On Steady-State Evolutionary Algorithms and Selective Pressure: Why Inverse Rank-Based Allocation of Reproductive Trials is Best

03/18/2021 ∙ by Dogan Corus, et al. ∙ 0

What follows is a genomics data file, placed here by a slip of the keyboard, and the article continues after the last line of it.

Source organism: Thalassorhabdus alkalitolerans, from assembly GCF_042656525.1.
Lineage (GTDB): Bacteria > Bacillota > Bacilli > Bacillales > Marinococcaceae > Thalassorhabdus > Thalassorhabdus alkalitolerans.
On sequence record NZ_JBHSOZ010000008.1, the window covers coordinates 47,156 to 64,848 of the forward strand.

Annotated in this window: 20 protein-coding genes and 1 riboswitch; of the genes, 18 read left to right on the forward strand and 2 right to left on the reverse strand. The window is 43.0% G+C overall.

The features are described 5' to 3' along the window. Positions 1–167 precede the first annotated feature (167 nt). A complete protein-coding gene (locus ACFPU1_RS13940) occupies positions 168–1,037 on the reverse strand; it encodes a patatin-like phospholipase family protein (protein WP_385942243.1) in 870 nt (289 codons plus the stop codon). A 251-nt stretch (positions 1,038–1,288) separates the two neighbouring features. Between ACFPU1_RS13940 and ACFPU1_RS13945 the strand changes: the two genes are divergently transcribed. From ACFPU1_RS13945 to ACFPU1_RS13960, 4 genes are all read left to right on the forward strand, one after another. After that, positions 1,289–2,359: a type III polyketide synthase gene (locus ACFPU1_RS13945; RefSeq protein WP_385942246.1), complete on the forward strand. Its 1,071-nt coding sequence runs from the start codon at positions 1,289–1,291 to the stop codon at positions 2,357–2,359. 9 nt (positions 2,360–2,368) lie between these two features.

We analyse the impact of the selective pressure for the global optimisation capabilities of steady-state EAs. For the standard bimodal benchmark function we rigorously prove that using uniform parent selection leads to exponential runtimes with high probability to locate both optima for the standard (μ+1) EA and (μ+1) RLS with any polynomial population sizes. On the other hand, we prove that selecting the worst individual as parent leads to efficient global optimisation with overwhelming probability for reasonable population sizes. Since always selecting the worst individual may have detrimental effects for escaping from local optima, we consider the performance of stochastic parent selection operators with low selective pressure for a function class called TruncatedTwoMax where one slope is shorter than the other. An experimental analysis shows that the EAs equipped with inverse tournament selection, where the loser is selected for reproduction and small tournament sizes, globally optimise TwoMax efficiently and effectively escape from local optima of TruncatedTwoMax with high probability. Thus they identify both optima efficiently while uniform (or stronger) selection fails in theory and in practice. We then show the power of inverse selection on function classes from the literature where populations are essential by providing rigorous proofs or experimental evidence that it outperforms uniform selection equipped with or without a restart strategy. We conclude the paper by confirming our theoretical insights with an empirical analysis of the different selective pressures on standard benchmarks of the classical MaxSat and Multidimensional Knapsack Problems.



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